Monthly Archives: October 2010

Life’s too short to be impatient

Now at first glance the title doesn’t make much sense, does it?

The phrase popped into my head a few weeks ago, and I’ve been pondering it ever since.

I’ve concluded it makes a lot of sense.

My two-year old and patience do not mix. If he doesn’t get what he wants the instant he wants it, watch out. He rarely had a tantrum (thankfully), but he is persistent. Each time he asks (demands) something, he gets more frustrated and loud. To the point I have to yell at him to get him to stop asking (demanding). For instance, a few days ago we stopped at a Auntie Anne’s pretzel shop in the mall. I ordered a pretzel with pepperoni, and the gal at the counter said almost apologetically, “We have to make it and it’ll take about seven minutes.”

I didn’t mind at all. After all, what’s seven minutes? Thomas, however, after two minutes kept saying, “Pretzel, where’s pretzel.” Sigh.

I watch youth from teenagers up until their early twenties, and they also expect to get what they need when they need it. I know a younger driver merely by detecting the car’s speed. Standing in line for a subway sandwich is also a challenge.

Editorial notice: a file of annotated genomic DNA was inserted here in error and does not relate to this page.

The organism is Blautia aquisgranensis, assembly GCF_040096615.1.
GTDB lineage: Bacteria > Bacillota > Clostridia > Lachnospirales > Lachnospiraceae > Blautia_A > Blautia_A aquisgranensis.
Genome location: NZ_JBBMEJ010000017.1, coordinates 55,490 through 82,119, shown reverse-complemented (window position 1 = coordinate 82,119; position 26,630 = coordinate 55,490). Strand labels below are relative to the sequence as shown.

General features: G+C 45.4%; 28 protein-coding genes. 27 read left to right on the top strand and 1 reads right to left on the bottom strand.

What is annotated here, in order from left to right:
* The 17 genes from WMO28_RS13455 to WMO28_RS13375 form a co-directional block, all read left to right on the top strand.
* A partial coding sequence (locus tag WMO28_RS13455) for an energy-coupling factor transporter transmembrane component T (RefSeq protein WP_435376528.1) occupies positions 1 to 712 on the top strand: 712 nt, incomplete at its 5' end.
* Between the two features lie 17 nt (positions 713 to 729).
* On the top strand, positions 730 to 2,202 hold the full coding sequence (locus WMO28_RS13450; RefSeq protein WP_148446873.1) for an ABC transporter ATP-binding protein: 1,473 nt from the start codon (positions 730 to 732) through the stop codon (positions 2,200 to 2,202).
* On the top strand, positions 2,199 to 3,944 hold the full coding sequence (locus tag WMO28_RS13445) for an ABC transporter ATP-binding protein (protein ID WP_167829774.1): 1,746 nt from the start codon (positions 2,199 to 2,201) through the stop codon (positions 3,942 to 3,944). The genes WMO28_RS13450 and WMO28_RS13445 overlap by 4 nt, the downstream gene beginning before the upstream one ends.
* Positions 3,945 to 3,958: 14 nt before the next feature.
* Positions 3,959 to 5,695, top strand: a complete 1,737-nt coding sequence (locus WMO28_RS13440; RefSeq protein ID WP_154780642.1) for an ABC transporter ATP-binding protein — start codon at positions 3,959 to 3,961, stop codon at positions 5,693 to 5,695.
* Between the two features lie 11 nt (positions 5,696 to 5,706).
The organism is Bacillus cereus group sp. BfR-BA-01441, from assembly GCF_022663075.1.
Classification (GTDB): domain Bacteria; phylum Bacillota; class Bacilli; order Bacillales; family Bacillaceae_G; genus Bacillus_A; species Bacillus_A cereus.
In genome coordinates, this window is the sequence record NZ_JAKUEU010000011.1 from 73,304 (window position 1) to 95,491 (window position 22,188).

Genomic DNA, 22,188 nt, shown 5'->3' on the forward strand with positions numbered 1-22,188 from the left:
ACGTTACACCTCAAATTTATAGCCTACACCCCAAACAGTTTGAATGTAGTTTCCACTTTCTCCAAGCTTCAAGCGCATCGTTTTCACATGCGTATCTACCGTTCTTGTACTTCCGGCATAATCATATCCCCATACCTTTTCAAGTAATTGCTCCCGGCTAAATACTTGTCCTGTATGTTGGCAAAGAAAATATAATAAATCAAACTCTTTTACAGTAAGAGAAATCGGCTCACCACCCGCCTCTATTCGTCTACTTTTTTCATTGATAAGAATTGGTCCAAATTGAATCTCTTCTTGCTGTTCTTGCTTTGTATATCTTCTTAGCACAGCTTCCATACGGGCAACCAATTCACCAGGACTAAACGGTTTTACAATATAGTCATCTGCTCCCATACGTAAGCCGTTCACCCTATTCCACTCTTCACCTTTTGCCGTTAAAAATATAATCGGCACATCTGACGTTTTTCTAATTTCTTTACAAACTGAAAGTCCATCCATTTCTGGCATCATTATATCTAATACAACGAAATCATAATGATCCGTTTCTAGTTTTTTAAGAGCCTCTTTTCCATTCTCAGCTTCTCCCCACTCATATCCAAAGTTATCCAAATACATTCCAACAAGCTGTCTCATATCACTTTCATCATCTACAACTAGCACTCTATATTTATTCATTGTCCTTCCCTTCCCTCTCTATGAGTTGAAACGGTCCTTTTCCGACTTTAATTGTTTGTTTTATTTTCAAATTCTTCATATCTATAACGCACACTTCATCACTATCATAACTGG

Yet when I watch older people, they seem to not care that they have to wait in line at the grocery store, they drive annoyingly slow, and when they walk it’s more of a stroll.

You’d think it would be the opposite. The young, after all, believe they have all the time they’ll ever need, and in most cases they do. The older we get the more we realize our days are numbered, and today could be our last.

Why then do we gain more patient as we age? I think it’s about taking the time to savor that life. We know how short it is, so why waste it on trivial matters such as having to wait five minutes in line or for that long light to turn green.

And as we wait, patiently, we tend to notice things we might otherwise miss such as an amazing sunset or a child giggling on a park swing.

I thought I pulled one over on God by never asking him to give me patience. I didn’t want to be tested or tempered. Yet whenever I wanted something badly enough such as the desire to see my writing published, the answer was always, “Wait.” This waiting began during my teenage years, so I’ve been waiting a long time.

Now I don’t mind waiting so much. I’ve learned and grown a lot during this lifetime of waiting. God, apparently knew — and knows — what he’s doing, because I wouldn’t trade the waiting for anything.

A few minutes ago I sent my manuscript off to Marcher Lord Press. I get to wait some more.

However, it’s not a time to sit around and check my email every ten minutes. With “Traitors” out of my hands and out of my mind, I’m free to pursue other projects. In this case it’s the sequel to a different story I’ve mentioned before titled “The Red Dagger.” I plan on delving into that for nanowrimo. Over the rest of October I’ll finish up the outline which is about 1/3 done. I also plan to edit the first book one more time and query agents for it.

So as long as I stay occupied and productive, I won’t have time to be impatient.